Debt

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It's a noble financial goal to aggressively pay down your debts, especially high-interest debt like credit cards. However, as with everything else in finance, there are right and wrong ways to do it. In the interest of avoiding costly mistakes, here are three ways of paying down debt that our contributors think you should avoid.

Jason Hall
Often, when people have a lot of debt, they'll choose to go after the largest debt first. Unfortunately, that may be an unwise choice. The most important debts to pay off soonest are the most expensive ones, not necessarily the ones with the highest balances.

"What's the difference?" you may be wondering. It's simple: The debts with the highest interest rates are the ones you should focus on paying down the quickest. Here's an example.

Let's say you have $15,000 in credit card debt, with $10,000 of it at a 12% interest rate and $5,000 at a 20% interest rate. Because of the much higher interest rate on the smaller balance, that $5,000 debt will cost nearly as much interest as the bigger balance. As a matter of fact, you'd pay more interest on $5,000 in debt with a 20% interest rate than you would on $8,000 of debt at 12%.

Plain and simple: In almost every case, you should prioritize paying off debt with the highest interest rate and work your way down. You'll end up spending less money on interest, and you'll get out of debt sooner. 

Matt Frankel
One frequently used way to pay off personal debts is with a 401(k) loan. Although this may sound like a good idea at first, I have a good reason not to use this method.

Generally, 401(k) plans allow participants to borrow up to half of the money in their accounts and then pay the money back to themselves with interest over a specified time period. Understandably, this sounds like a good deal, especially since many 401(k) plans charge a low interest rate of prime plus 1%, which currently translates to 4.25% -- much better than you're likely to get from any other personal loan.

However, consider the time value you're giving up by doing this. That money is supposed to be invested for your retirement, and the stock market has historically averaged a 9.5% rate of return -- much better than the 4.25% you'll pay yourself back. Over time, this lost compounding can really cost you.

To illustrate this, consider an example of someone who has a $100,000 401(k) balance and is 30 years away from retirement. Let's say they want to borrow $30,000 to pay off other debts, which will be paid back over a five-year period. According to a 401(k) loan calculator, by the time they're ready to retire, the act of taking out the loan will have cost them nearly $46,000 in investment returns. That's a big price to pay for borrowing money, and that's why I would personally prefer to pay a little extra for a personal loan.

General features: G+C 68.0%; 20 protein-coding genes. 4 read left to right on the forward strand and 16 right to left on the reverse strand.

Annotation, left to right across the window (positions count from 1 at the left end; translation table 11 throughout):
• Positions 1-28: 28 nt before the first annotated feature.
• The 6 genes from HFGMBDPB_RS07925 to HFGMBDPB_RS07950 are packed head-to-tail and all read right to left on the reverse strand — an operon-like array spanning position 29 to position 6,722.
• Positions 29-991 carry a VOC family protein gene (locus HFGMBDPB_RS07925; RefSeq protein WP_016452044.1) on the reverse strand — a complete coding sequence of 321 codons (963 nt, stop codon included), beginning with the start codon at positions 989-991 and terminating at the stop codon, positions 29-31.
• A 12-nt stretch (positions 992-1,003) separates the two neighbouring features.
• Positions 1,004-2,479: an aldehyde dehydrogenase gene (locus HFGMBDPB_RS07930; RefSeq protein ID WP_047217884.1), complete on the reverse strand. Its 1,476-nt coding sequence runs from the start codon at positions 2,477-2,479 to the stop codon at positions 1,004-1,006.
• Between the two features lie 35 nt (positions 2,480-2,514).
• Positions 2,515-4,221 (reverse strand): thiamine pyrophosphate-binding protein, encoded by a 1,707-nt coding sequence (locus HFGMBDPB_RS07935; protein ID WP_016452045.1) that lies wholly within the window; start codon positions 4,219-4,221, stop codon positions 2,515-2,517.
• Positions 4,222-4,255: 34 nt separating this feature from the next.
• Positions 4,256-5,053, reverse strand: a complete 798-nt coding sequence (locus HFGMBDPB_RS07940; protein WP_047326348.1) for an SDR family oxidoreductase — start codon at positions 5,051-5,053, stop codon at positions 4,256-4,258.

Dan Caplinger
Many financial advisers tout the advantages of using a home equity loan to pay down personal debt, and under the right circumstances, it doesn't have to be an unwise move. The question is whether you have the discipline for the strategy to work.

The reason using home equity to pay off personal debt is appealing is that you can often get much lower interest rates on a home equity loan than you'd pay on an auto loan or on credit card debt, which in turn will let you pay the debt off faster and with less in total interest charges along the way. Moreover, home equity loan interest is typically tax-deductible, further reducing your after-tax cost.

The trap, though, is that many people pay off other debt using a home equity loan and then go right back out and run up their credit cards again, ending up with a double helping of debt. That's where the strategy is unwise; suddenly you've not only dug yourself a deeper hole, but also put your home at risk. If you're not sure you can resist the temptation to incur more debt, then using the home equity loan strategy is a risky move.

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